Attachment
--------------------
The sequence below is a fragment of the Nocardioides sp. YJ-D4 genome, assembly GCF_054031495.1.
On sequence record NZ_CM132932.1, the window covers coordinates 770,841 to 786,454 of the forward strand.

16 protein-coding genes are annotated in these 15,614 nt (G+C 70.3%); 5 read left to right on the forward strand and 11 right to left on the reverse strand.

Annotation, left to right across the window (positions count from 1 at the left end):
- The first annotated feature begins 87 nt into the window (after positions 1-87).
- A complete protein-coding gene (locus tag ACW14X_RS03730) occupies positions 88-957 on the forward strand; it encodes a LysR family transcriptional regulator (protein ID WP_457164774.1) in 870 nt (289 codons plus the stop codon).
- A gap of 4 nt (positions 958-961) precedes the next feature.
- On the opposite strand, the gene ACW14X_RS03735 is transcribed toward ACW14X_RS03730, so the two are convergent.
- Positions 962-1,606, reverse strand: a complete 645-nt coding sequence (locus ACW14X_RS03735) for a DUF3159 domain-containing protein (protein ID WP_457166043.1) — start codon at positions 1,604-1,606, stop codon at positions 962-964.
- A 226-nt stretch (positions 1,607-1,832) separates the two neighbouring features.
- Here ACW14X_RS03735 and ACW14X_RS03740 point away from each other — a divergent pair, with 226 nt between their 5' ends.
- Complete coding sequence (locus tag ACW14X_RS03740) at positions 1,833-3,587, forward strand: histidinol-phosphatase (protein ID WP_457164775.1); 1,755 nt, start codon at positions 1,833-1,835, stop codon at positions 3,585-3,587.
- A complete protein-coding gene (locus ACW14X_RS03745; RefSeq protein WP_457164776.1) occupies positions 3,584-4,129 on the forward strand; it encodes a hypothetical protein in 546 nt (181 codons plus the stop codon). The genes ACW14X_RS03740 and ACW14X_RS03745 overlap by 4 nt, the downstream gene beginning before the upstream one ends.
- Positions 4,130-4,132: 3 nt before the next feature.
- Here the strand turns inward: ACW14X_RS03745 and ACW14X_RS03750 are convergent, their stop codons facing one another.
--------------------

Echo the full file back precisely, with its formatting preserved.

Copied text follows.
The sequence below is a fragment of the Nocardioides sp. YJ-D4 genome, assembly GCF_054031495.1.
On sequence record NZ_CM132932.1, the window covers coordinates 770,841 to 786,454 of the forward strand.

16 protein-coding genes are annotated in these 15,614 nt (G+C 70.3%); 5 read left to right on the forward strand and 11 right to left on the reverse strand.

Annotation, left to right across the window (positions count from 1 at the left end):
- The first annotated feature begins 87 nt into the window (after positions 1-87).
- A complete protein-coding gene (locus tag ACW14X_RS03730) occupies positions 88-957 on the forward strand; it encodes a LysR family transcriptional regulator (protein ID WP_457164774.1) in 870 nt (289 codons plus the stop codon).
- A gap of 4 nt (positions 958-961) precedes the next feature.
- On the opposite strand, the gene ACW14X_RS03735 is transcribed toward ACW14X_RS03730, so the two are convergent.
- Positions 962-1,606, reverse strand: a complete 645-nt coding sequence (locus ACW14X_RS03735) for a DUF3159 domain-containing protein (protein ID WP_457166043.1) — start codon at positions 1,604-1,606, stop codon at positions 962-964.
- A 226-nt stretch (positions 1,607-1,832) separates the two neighbouring features.
- Here ACW14X_RS03735 and ACW14X_RS03740 point away from each other — a divergent pair, with 226 nt between their 5' ends.
- Complete coding sequence (locus tag ACW14X_RS03740) at positions 1,833-3,587, forward strand: histidinol-phosphatase (protein ID WP_457164775.1); 1,755 nt, start codon at positions 1,833-1,835, stop codon at positions 3,585-3,587.
- A complete protein-coding gene (locus ACW14X_RS03745; RefSeq protein WP_457164776.1) occupies positions 3,584-4,129 on the forward strand; it encodes a hypothetical protein in 546 nt (181 codons plus the stop codon). The genes ACW14X_RS03740 and ACW14X_RS03745 overlap by 4 nt, the downstream gene beginning before the upstream one ends.
- Positions 4,130-4,132: 3 nt before the next feature.
- Here the strand turns inward: ACW14X_RS03745 and ACW14X_RS03750 are convergent, their stop codons facing one another.